KM: The sentiment is intentional, yeah. Most of my favourite music is made by people who have their own sense of identity, and sometimes that's reflected in working processes (what I was talking about in that interview). So that could be at the level of a unique analogue-only setup with a bunch of obscure machines that very few people know anything about, or at a micro-level of the specific ways in which people use popular software. Burial and Sound Forge is a famous example, it's like 'why didn't you use Fruitloops or Reason or whatever?', but he stuck with an audio editor because he liked it, and as a result he's made some incredible, unique music.

But ultimately there are some rules to making music for soundsystems if you want the tracks to be effective… You need everything to sit together in the mix, a kick drum to hit correctly, etc, etc. And I want to become better at all that, it's something I've always found difficult. It's all about finding a good mix of form and function in dance music I think, if you can be creative and functional at the same time then it's a winning combination.

You've cited Mala as one of your earliest influences: what do you make of his latest, Mala in Cuba, his own first full length record, and the attempt to mix two apparently alien styles? There's a huge amount of cross-pollination in dance music right now; how far do you think techno can be stretched before it's not techno anymore?

KM: It's great, and fair play to him for completing a longer project with a specific idea in mind, as it's plenty of work. To be honest, I don't know how far techno can be stretched, because I don't know what the rules of techno are. And I don't know much about it in terms of a 20-year old genre which has spawned many offshoots and variations, but it doesn't really matter. It was interesting hearing Surgeon talk at Dimensions Festival this year about someone who bought grime records back in the day thinking they were techno records!

Similarly, I was also going through boxes of crap at my parents' house the other week and found a mix I'd done back in 2002 as a 16 year-old labelled 'progressive trance/hard house mix'. Obviously there was some cheese on there but also stuff that could be called techno. But back then I wasn't aware of techno as a genre at all. Even though, for example, I bought the Chris Leibing remix of 'One Night In NYC', I thought of it as 'hard house'! If only someone back then had pointed me in the direction of people like Jeff Mills… But it goes to show how subjective music can be.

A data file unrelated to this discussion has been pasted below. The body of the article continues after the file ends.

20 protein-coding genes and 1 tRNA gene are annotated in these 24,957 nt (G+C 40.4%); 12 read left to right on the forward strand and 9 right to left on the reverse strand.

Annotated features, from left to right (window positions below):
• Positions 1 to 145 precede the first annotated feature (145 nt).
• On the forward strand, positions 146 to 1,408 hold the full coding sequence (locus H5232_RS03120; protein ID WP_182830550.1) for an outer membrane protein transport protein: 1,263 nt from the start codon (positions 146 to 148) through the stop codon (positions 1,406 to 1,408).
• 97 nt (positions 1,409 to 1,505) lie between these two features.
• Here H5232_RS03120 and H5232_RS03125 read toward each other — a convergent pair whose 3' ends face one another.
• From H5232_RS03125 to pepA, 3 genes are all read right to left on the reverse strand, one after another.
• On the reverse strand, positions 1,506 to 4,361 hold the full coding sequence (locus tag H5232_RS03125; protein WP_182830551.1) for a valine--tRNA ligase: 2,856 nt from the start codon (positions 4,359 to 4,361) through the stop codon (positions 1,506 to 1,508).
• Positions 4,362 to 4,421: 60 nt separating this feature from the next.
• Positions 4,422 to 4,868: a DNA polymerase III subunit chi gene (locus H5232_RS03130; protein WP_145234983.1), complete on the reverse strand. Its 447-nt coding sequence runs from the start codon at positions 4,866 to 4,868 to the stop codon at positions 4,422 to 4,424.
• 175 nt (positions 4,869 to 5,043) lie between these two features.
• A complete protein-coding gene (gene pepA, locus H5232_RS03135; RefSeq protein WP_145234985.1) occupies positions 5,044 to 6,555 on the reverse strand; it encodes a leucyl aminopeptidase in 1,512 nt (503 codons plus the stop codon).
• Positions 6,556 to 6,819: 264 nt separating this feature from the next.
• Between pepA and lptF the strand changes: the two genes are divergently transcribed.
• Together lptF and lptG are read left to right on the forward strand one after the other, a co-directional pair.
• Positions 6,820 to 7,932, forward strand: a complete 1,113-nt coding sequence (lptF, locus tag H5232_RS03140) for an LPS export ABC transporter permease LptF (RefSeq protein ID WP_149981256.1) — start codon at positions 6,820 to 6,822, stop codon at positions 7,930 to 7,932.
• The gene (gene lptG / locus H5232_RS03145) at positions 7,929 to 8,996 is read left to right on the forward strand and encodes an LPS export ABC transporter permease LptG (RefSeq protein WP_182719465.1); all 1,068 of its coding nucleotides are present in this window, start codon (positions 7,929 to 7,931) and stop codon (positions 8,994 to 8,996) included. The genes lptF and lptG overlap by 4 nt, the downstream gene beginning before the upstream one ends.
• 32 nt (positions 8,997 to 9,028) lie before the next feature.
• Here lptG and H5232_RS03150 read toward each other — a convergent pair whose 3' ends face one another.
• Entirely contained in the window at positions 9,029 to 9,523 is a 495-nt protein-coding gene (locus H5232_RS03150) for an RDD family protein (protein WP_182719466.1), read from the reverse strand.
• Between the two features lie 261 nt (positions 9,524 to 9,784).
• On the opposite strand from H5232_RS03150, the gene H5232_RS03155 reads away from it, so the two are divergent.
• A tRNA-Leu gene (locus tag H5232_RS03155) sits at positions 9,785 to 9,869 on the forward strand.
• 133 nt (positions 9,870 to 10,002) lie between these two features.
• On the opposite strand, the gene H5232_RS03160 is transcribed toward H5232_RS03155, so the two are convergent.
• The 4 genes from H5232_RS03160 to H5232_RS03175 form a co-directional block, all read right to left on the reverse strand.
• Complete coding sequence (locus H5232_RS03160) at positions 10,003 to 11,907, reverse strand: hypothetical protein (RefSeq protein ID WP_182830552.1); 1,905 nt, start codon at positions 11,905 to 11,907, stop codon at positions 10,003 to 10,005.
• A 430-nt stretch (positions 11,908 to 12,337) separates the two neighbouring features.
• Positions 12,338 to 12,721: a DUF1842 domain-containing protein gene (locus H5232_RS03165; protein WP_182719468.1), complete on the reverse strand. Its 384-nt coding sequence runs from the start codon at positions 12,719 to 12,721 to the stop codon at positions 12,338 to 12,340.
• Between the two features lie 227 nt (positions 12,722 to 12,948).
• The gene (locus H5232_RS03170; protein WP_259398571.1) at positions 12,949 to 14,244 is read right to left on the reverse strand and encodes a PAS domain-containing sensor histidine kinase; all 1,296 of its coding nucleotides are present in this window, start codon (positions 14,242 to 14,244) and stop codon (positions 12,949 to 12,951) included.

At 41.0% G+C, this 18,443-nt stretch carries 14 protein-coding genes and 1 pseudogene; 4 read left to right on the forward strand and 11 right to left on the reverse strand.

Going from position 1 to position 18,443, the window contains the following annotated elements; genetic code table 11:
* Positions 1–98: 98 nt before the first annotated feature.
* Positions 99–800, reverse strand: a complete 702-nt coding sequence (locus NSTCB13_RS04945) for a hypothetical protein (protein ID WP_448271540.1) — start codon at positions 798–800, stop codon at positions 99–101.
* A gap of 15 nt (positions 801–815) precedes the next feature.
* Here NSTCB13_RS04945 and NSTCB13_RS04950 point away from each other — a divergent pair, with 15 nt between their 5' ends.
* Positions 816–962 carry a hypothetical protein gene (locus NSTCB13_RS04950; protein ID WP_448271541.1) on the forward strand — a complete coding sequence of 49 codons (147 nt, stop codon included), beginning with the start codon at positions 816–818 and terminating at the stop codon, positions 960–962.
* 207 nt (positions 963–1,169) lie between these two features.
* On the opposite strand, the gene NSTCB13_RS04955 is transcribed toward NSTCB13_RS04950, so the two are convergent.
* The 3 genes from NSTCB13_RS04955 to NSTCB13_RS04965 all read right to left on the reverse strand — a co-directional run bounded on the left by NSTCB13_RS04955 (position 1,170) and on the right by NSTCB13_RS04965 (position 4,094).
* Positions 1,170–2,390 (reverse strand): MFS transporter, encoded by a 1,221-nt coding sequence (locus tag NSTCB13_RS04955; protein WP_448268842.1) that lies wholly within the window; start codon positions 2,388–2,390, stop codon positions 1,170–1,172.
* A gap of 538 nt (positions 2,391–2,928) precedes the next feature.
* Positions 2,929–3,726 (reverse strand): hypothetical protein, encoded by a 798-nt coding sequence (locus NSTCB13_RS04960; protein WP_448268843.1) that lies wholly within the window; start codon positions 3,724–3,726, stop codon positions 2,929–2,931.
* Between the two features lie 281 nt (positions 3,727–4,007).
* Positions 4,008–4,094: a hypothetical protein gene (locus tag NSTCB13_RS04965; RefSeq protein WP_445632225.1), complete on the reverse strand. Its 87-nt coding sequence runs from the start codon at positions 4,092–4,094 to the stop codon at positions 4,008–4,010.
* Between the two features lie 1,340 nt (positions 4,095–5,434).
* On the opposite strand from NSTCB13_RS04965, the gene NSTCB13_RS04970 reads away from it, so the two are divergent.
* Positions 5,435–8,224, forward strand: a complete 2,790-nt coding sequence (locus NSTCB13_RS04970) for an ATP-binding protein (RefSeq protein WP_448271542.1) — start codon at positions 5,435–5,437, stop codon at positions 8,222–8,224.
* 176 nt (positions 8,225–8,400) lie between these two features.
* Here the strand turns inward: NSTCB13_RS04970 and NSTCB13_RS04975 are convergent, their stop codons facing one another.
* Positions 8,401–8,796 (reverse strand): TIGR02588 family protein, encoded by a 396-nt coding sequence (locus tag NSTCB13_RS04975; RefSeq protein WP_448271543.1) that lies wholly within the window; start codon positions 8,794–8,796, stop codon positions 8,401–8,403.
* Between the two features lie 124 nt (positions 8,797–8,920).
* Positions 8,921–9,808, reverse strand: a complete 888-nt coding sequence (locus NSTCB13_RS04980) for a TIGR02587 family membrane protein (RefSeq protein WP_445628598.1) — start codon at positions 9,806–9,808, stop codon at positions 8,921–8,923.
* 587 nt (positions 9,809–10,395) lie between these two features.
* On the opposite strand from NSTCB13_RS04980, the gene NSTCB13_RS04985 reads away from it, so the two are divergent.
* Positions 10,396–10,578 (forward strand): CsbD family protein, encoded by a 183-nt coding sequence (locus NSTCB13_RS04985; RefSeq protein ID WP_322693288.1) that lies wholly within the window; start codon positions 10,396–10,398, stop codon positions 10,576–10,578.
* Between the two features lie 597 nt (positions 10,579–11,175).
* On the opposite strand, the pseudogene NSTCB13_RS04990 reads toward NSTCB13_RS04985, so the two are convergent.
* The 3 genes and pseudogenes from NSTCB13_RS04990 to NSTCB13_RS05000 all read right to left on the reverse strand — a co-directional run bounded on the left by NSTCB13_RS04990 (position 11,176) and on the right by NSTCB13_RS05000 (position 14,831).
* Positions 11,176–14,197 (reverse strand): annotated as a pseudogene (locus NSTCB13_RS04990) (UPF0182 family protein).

Why do you say 'it doesn't matter' when talking about the rules of techno/its offshoots and variations? Is it because there are no hard and fast rules, because it's a living art form?

KM: I'd like to think so, yeah. Rules in music are pretty boring. A kid getting into music production now doesn't need to know the Underground Resistance catalogue off by heart in order to make a techno record. They could've just heard one track which excited and inspired them enough to give it a go themselves.

What does it mean, for you, a techno producer, to make a (very nearly) full length LP? 12" singles and 2-4 track EPs are central to the way dance music is consumed; are longer records not such a good fit? Should form fit content?

KM: Yeah, I think form should fit content for sure. 6-track double vinyl packs were pretty popular for a while in dubstep, and I thought that was a great format for the music. They felt more significant than singles - broad yet cohesive, two stand out tracks on side A and C, yet any 'filler' on the other sides felt more exposed than it would on an album. So with Release I could've put another couple of tracks on the CD and called it a debut album if I wanted to, but it didn't feel right, although at one point I contemplated it. I don't know, maybe people will think of it as an album, and that's cool as well.

What was the process of making Release like? Where was it recorded? How long did it take? Was it laborious or organic?

KM: It was just under a year of ideas and projects that I felt were strong enough after the 'Hex'/'Fatalist' single. It was mostly made at home, with parts taken to a studio in Haggerston to mix down on a desk or run through outboard equipment. Ideas come to me pretty quickly, but it's the completing that I usually find laborious.